Welcome to our new interview series, where we'll share conversations with meditation teachers, members of our community, and more.
Jesse Flower-Ambroch recently led a sound meditation at The Standard, East Village that was as enchanting as it was centering. With a variety of instruments (more on those below) and guided vocalizations, Jesse creates an immersive, creative meditation experience. A polymath in the realm of sound, Jesse is attuned to things the rest of us might not consider, such as the nuances of a room's acoustics.
Read on for his insights on meditation's power to enhance your listening ability, how sound got him hooked on meditation, and an unexpected encounter with a flute.
The Path: What brought you to meditation?
I got into meditation through sound. I’d tried to meditate before finding sound meditation and had a lot of difficulty and couldn’t get past the initial “I’m not doing this right” phase. I tried Vipassana, Zen, other kinds, and it was good, but I never got past that initial phase. Then I was invited through a friend of mine to a sound meditation by a friend who ended up becoming like a mentor for me. It was an “ah-ha” moment - it showed me the feeling and broke through that “I’m not doing it right” phase for me. After that, I was able to revisit those practices and be more successful because I knew where I was headed and was able to get past a lot of the noise.
The Path: It’s very cool you found it that way, and it speaks to how meditation can be personalized. You don’t have to find and stick with the most popular or established “types.” You can seek out what works for you.
I’ve always been very sound and music-centric - it’s the way I’m wired, so it makes sense that that’s how I would be able to approach it.
What are your favorite instruments to use in sound meditation, and why?
I love the gong. It’s an exceptionally powerful instrument, one you can play quietly or loudly and it has an equally magnetic effect both ways. You can feel it in your body which I feel is very powerful, especially if you’re close to it. The tones that come out of it are so low that you feel your own body resonating, which I think is a powerful effect. It reminds me of a piano in a sense that it’s one of these instruments you can sit down in front of and easily make sound. But there’s more to it. I could see myself playing my gong for decades and still finding new sounds to get out of it. It allows you to paint with sound, you could say. And because you can create different textures with it, it offers endless possibilities.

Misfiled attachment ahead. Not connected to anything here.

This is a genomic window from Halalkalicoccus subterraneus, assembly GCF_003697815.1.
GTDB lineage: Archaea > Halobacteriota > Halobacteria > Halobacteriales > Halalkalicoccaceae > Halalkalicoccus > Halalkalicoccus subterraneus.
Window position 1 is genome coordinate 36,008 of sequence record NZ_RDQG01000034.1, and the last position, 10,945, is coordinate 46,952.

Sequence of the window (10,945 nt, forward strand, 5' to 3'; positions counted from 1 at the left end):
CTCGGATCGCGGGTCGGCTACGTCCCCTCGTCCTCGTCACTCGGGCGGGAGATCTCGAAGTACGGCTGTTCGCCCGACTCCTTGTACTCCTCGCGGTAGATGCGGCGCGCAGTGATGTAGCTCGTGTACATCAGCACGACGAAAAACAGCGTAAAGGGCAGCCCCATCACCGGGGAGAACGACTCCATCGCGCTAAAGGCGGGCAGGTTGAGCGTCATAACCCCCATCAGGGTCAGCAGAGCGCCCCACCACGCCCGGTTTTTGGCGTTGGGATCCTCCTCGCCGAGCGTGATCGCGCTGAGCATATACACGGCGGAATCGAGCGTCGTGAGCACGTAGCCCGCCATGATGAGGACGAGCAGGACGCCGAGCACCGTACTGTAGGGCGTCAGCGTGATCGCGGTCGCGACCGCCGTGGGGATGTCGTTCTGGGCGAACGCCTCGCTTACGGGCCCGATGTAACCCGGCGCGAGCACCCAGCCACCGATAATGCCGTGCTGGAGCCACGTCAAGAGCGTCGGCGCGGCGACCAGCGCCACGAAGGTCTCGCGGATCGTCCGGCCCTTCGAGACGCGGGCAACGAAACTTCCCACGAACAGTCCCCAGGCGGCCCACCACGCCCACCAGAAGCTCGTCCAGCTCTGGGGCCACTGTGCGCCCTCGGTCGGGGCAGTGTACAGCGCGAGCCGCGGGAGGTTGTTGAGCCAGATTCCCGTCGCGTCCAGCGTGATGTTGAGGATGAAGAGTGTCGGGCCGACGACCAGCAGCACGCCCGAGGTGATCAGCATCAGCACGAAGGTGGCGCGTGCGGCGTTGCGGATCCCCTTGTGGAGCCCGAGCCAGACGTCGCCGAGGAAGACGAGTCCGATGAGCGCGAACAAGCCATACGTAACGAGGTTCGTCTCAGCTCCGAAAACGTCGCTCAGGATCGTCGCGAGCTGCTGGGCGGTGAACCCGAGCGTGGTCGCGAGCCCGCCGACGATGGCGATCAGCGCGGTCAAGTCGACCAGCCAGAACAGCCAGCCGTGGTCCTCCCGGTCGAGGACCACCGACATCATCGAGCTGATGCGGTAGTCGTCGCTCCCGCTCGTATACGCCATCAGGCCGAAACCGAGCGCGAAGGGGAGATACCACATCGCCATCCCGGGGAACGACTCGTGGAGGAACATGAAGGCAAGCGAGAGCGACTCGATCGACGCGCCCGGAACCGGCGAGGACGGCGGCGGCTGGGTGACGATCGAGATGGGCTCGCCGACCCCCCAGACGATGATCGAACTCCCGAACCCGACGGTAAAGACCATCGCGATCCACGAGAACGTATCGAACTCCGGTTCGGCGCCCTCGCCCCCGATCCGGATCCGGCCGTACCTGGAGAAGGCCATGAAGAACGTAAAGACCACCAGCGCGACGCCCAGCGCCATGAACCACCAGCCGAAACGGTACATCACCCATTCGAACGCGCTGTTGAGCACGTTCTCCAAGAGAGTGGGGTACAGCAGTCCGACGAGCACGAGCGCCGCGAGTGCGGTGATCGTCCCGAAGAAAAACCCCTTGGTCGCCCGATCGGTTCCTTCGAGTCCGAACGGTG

I also love the shri box because it allows you to work more easily with vocalization, especially in groups. People that don’t consider themselves able to sing or vocalize will kind of let go of that feeling and work with the vocalization more easily. As far as expression and being able to work with sound personally, vocalization is really powerful because you are the instrument. It allows the group to steer the meditation one way or another. Inevitably people are going to sing or vocalize in a unique way and that allows me to give up a little power. It’s a very creative experience, and it’s a very freeing experience as a leader because you give up some of your power to the group so they can direct the meditation.
Bowls are fun too - also really versatile. You can play them on people, too. Any time you can put direction directly into someone, it’s really powerful.
For people who are drawn to this type of sound meditation, what can they do at home to tap deeper into it or cultivate a greater awareness of their listening abilities?
Ultimately you can aways work with your listening ability. Even if you’re in a place - such as a city street, a forest or any environment, you can use the nonjudgmental, passive listening ability we all have to tap into a bit of that kind of mentality. Even if it’s not listening to something musical, you can listen, and the whole world starts to slow down. Even if it means just sitting in your apartment and listening to the floors creaking or the radiator’s hiss, the birds outside, the soundscape you’re in is a constantly changing object so you can allow yourself to use that to keep yourself in the moment.
As far as the senses go, we’ve had our listening ability for a long time when you look at our biology. So the wiring it takes to get a sound processed into your brain is very simple compared to what it takes to see an object and then translate that object into if oration your brain puts together. It’s almost like a shortcut - the wiring is shorter so to speak.
To keep things fun… have you ever had something sort of embarrassing happen to you while you were teaching or meditating?
All the time, haha. I had one meditation I was doing at a Unitarian church and maybe 45 minutes in a flute recital started across the hallway - that we didn’t know was going to happen. And it was ten-year-olds playing the flute, so it was really painful. I had to think on the fly and just roll with it, but those kinds of things happen all the time.